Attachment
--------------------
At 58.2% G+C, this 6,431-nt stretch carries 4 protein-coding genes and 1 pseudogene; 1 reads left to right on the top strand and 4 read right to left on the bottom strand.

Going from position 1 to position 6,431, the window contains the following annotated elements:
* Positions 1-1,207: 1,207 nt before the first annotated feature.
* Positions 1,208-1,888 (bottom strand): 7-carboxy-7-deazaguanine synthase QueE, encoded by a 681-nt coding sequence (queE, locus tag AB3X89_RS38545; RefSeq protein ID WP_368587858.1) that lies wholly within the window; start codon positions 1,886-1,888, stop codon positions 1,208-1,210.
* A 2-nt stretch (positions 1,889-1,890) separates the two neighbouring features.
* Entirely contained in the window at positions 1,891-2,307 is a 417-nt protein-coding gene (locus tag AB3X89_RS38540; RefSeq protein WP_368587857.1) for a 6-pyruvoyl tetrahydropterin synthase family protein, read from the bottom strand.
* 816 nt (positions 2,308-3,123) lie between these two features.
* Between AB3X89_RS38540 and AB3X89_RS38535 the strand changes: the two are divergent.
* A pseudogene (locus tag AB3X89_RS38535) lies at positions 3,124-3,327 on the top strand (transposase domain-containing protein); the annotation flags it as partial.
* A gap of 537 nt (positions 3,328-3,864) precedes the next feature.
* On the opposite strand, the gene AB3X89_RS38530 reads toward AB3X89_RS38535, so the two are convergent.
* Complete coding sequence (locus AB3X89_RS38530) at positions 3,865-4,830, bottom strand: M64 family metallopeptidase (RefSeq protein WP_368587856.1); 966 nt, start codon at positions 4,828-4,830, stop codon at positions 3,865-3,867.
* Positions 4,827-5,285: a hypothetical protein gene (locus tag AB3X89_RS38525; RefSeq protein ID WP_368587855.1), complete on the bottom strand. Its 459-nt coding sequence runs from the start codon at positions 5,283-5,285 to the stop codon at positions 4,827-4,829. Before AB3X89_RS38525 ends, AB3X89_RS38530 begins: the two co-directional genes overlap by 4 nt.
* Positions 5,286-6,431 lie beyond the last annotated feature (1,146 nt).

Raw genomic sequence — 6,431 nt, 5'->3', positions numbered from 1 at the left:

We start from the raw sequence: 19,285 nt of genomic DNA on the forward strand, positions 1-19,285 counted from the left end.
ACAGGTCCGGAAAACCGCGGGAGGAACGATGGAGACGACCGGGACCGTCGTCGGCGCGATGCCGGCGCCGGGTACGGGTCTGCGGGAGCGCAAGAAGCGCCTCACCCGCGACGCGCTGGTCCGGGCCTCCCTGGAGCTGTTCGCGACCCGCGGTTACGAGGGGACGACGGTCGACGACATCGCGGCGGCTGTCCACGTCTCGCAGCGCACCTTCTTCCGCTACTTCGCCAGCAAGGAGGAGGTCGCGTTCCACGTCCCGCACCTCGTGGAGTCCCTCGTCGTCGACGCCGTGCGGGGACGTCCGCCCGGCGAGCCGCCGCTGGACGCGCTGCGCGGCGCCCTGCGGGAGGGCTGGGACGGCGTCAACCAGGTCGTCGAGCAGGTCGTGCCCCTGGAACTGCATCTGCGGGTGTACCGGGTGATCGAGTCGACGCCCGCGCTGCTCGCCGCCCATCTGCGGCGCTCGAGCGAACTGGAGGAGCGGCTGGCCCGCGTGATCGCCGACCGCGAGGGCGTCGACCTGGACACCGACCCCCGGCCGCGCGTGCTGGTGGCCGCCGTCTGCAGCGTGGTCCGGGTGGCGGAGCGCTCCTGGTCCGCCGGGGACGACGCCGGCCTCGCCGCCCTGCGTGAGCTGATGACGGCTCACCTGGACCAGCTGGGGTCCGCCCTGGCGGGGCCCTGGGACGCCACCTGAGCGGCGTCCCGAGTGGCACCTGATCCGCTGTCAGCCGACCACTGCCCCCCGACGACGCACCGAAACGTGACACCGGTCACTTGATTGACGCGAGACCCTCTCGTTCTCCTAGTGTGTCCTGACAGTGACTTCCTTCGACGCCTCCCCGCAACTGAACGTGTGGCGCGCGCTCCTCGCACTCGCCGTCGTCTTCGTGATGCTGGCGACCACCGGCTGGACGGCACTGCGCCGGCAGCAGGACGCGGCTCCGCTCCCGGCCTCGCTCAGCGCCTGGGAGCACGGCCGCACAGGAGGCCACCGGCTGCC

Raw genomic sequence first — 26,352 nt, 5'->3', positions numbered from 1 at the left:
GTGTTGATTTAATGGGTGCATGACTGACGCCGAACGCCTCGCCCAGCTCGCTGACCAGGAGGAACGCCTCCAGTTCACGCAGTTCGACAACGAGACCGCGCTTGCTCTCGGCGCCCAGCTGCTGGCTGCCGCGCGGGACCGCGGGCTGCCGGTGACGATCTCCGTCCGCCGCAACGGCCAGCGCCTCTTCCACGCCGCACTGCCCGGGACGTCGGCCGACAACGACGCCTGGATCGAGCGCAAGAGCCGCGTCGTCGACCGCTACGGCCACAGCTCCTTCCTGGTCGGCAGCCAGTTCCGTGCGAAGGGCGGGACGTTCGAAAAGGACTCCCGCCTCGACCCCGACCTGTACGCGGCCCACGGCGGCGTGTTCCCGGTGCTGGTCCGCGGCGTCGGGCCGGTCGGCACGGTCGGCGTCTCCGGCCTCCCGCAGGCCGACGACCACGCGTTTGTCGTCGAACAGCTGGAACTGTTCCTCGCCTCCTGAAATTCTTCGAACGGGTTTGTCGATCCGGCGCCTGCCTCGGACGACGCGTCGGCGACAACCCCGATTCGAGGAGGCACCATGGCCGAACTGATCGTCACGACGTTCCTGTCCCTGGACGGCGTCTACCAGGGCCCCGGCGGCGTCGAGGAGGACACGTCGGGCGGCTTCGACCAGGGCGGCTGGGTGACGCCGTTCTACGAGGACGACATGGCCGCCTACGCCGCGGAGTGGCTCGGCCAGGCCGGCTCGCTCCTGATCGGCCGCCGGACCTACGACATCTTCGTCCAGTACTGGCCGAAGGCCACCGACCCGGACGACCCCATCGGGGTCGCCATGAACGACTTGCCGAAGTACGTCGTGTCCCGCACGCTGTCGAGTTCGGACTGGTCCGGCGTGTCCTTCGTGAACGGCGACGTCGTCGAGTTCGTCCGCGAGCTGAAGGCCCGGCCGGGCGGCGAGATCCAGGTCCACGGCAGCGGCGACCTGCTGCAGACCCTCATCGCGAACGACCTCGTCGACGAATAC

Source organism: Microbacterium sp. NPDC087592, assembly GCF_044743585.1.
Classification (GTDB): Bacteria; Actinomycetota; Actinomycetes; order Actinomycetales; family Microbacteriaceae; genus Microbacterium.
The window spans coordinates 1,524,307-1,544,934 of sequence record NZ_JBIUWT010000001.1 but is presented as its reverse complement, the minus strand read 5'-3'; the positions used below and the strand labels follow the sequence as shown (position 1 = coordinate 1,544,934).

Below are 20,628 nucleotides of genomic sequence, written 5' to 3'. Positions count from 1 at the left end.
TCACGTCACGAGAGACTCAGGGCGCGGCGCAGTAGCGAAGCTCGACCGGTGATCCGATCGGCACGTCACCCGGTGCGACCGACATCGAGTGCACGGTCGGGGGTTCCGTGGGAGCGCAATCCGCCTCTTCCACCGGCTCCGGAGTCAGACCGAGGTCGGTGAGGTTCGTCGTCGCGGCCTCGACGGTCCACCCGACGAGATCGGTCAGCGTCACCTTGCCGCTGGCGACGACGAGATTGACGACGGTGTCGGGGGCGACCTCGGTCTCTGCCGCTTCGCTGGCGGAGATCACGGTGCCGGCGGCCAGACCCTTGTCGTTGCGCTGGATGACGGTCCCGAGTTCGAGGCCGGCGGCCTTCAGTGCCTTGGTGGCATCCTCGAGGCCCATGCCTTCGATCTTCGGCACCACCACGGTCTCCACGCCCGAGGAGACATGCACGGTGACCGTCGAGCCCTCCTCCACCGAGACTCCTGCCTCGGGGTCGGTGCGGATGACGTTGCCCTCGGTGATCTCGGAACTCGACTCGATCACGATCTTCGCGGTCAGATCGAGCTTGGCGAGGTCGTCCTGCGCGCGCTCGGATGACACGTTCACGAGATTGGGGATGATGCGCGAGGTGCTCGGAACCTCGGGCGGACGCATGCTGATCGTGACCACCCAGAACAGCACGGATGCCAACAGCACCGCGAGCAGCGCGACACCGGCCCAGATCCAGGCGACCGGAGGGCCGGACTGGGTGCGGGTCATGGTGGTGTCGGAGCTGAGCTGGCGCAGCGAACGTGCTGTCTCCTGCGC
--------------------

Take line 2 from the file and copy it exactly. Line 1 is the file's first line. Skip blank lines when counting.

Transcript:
Going from position 1 to position 6,431, the window contains the following annotated elements: